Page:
Electronic discovery is the process of identifying, holding, collecting, analyzing and producing electronic stored information (“ESI”) to meet the requirements of litigation, investigation or open records / FOIA requests.  Email messages are the most frequent – and arguably the most important – locations for ESI.  Email is also one of the most expensive and risky sources of ESI because most companies do not effectively manage their email.  This often forces enterprises, under the risk of sanctions for deleting data that is relevant to a lawsuit (a penalty known as “spoliation”), to search in virtually unlimited locations for email and then to process and review huge volumes of messages.  Some enterprises have no established process for eDiscovery and are forced to retain backup tapes of email servers and fileshares as a stopgap measure, at enormous risk and expense.  Worse still – some companies simply pretend to meet their obligations through a quick search of a few mailboxes on the email server, knowing that email is stored in other locations they cannot efficiently search, and then cross their fingers to hope for the best.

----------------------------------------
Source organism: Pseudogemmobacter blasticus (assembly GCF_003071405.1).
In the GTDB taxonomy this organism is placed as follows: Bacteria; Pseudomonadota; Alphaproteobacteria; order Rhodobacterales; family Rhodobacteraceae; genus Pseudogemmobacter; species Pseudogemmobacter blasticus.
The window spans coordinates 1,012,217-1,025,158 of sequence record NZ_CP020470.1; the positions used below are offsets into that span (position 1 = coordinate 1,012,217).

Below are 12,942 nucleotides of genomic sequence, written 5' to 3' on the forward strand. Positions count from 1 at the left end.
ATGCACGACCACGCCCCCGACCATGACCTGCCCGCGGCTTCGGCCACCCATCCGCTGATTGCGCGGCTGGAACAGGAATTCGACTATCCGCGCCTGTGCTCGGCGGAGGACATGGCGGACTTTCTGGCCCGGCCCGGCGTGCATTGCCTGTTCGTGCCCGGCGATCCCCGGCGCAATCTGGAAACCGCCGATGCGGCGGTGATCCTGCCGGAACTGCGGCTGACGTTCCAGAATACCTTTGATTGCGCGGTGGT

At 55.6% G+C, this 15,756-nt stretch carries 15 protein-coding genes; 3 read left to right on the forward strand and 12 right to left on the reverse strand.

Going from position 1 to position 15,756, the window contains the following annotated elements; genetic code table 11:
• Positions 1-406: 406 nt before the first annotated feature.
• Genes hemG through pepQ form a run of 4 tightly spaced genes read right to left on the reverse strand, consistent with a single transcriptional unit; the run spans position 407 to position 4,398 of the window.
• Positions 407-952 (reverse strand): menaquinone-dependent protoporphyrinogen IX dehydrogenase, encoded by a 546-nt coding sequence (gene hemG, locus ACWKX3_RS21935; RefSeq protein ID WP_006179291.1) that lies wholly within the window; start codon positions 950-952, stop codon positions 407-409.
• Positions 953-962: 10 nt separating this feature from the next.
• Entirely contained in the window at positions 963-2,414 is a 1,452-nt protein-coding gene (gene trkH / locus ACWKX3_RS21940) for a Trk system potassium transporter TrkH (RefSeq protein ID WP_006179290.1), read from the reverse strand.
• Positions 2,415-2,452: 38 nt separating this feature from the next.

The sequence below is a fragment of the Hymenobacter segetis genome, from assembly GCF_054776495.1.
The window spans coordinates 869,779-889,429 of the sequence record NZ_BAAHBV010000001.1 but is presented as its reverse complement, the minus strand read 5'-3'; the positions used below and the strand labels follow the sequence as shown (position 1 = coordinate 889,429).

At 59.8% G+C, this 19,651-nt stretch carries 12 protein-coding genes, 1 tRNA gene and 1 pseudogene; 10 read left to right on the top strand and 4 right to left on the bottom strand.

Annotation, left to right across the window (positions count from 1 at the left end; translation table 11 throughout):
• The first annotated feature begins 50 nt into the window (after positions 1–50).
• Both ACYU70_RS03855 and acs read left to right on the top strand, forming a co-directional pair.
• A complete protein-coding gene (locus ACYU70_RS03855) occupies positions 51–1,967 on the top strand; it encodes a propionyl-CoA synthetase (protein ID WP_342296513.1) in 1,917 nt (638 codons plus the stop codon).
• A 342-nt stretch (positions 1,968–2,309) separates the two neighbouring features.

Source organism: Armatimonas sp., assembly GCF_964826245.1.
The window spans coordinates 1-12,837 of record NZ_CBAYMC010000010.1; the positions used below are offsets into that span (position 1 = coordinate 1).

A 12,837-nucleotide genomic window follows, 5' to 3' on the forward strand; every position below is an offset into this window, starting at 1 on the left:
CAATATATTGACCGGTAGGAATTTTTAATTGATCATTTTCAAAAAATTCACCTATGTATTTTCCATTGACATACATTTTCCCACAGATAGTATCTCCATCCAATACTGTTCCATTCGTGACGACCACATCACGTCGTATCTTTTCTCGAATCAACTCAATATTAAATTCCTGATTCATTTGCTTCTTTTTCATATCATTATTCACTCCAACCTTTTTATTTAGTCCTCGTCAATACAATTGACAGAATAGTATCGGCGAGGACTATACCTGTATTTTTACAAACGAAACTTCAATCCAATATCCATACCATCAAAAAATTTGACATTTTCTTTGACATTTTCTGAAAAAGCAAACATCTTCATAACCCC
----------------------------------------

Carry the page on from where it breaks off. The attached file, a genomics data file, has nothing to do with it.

Almost all of this difficult and risky process can be avoided with an effective Email Archive operating as part of an overall Email Management initiative.  With a good archive, the enterprise’s eDiscovery team can quickly search through just one location for all email, substantially reducing cost and risk.  An effective Email Management program can further cut downstream cost and risk by enabling the defensible deletion of email messages that do not need to be retained.  (If you have not already begun, you will also want to consider how you handle other ESI repositories for eDiscovery).